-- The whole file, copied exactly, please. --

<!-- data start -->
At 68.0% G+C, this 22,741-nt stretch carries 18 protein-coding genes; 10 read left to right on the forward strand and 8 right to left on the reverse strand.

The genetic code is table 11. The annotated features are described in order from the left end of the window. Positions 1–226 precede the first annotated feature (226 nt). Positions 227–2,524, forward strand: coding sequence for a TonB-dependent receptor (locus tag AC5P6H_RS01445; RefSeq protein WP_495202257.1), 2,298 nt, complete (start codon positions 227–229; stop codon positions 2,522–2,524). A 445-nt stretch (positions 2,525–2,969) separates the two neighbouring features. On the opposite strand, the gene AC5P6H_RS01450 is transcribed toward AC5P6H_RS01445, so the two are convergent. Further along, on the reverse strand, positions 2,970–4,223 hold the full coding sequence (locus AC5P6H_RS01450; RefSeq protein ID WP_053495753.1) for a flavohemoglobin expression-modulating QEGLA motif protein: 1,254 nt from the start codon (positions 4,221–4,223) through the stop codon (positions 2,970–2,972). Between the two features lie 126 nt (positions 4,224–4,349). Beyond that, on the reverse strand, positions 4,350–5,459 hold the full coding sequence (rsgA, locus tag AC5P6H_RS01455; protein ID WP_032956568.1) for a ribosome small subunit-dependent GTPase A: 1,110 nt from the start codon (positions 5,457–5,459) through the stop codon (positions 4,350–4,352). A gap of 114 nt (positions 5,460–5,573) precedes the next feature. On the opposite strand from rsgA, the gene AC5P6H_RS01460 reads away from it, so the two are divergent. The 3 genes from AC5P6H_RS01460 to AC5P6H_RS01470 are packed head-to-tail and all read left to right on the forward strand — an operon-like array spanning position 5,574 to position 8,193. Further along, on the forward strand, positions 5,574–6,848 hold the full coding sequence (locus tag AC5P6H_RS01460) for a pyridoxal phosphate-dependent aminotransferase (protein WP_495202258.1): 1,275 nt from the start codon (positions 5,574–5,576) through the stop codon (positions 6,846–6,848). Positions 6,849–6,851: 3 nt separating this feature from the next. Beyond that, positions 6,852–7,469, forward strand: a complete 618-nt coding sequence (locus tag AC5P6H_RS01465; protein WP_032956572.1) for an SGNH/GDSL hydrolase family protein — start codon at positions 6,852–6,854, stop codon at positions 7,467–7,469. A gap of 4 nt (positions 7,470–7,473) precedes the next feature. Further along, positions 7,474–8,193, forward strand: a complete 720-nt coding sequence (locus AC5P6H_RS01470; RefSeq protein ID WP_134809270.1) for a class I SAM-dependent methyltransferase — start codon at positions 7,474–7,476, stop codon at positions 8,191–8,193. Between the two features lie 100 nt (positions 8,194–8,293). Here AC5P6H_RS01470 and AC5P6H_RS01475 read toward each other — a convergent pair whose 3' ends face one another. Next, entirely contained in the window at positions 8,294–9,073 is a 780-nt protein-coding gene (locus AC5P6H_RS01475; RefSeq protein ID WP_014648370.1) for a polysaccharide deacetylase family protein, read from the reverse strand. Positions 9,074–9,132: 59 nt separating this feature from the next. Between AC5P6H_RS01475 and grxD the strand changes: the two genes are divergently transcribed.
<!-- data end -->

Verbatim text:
At 68.0% G+C, this 22,741-nt stretch carries 18 protein-coding genes; 10 read left to right on the forward strand and 8 right to left on the reverse strand.

The genetic code is table 11. The annotated features are described in order from the left end of the window. Positions 1–226 precede the first annotated feature (226 nt). Positions 227–2,524, forward strand: coding sequence for a TonB-dependent receptor (locus tag AC5P6H_RS01445; RefSeq protein WP_495202257.1), 2,298 nt, complete (start codon positions 227–229; stop codon positions 2,522–2,524). A 445-nt stretch (positions 2,525–2,969) separates the two neighbouring features. On the opposite strand, the gene AC5P6H_RS01450 is transcribed toward AC5P6H_RS01445, so the two are convergent. Further along, on the reverse strand, positions 2,970–4,223 hold the full coding sequence (locus AC5P6H_RS01450; RefSeq protein ID WP_053495753.1) for a flavohemoglobin expression-modulating QEGLA motif protein: 1,254 nt from the start codon (positions 4,221–4,223) through the stop codon (positions 2,970–2,972). Between the two features lie 126 nt (positions 4,224–4,349). Beyond that, on the reverse strand, positions 4,350–5,459 hold the full coding sequence (rsgA, locus tag AC5P6H_RS01455; protein ID WP_032956568.1) for a ribosome small subunit-dependent GTPase A: 1,110 nt from the start codon (positions 5,457–5,459) through the stop codon (positions 4,350–4,352). A gap of 114 nt (positions 5,460–5,573) precedes the next feature. On the opposite strand from rsgA, the gene AC5P6H_RS01460 reads away from it, so the two are divergent. The 3 genes from AC5P6H_RS01460 to AC5P6H_RS01470 are packed head-to-tail and all read left to right on the forward strand — an operon-like array spanning position 5,574 to position 8,193. Further along, on the forward strand, positions 5,574–6,848 hold the full coding sequence (locus tag AC5P6H_RS01460) for a pyridoxal phosphate-dependent aminotransferase (protein WP_495202258.1): 1,275 nt from the start codon (positions 5,574–5,576) through the stop codon (positions 6,846–6,848). Positions 6,849–6,851: 3 nt separating this feature from the next. Beyond that, positions 6,852–7,469, forward strand: a complete 618-nt coding sequence (locus tag AC5P6H_RS01465; protein WP_032956572.1) for an SGNH/GDSL hydrolase family protein — start codon at positions 6,852–6,854, stop codon at positions 7,467–7,469. A gap of 4 nt (positions 7,470–7,473) precedes the next feature. Further along, positions 7,474–8,193, forward strand: a complete 720-nt coding sequence (locus AC5P6H_RS01470; RefSeq protein ID WP_134809270.1) for a class I SAM-dependent methyltransferase — start codon at positions 7,474–7,476, stop codon at positions 8,191–8,193. Between the two features lie 100 nt (positions 8,194–8,293). Here AC5P6H_RS01470 and AC5P6H_RS01475 read toward each other — a convergent pair whose 3' ends face one another. Next, entirely contained in the window at positions 8,294–9,073 is a 780-nt protein-coding gene (locus AC5P6H_RS01475; RefSeq protein ID WP_014648370.1) for a polysaccharide deacetylase family protein, read from the reverse strand. Positions 9,074–9,132: 59 nt separating this feature from the next. Between AC5P6H_RS01475 and grxD the strand changes: the two genes are divergently transcribed.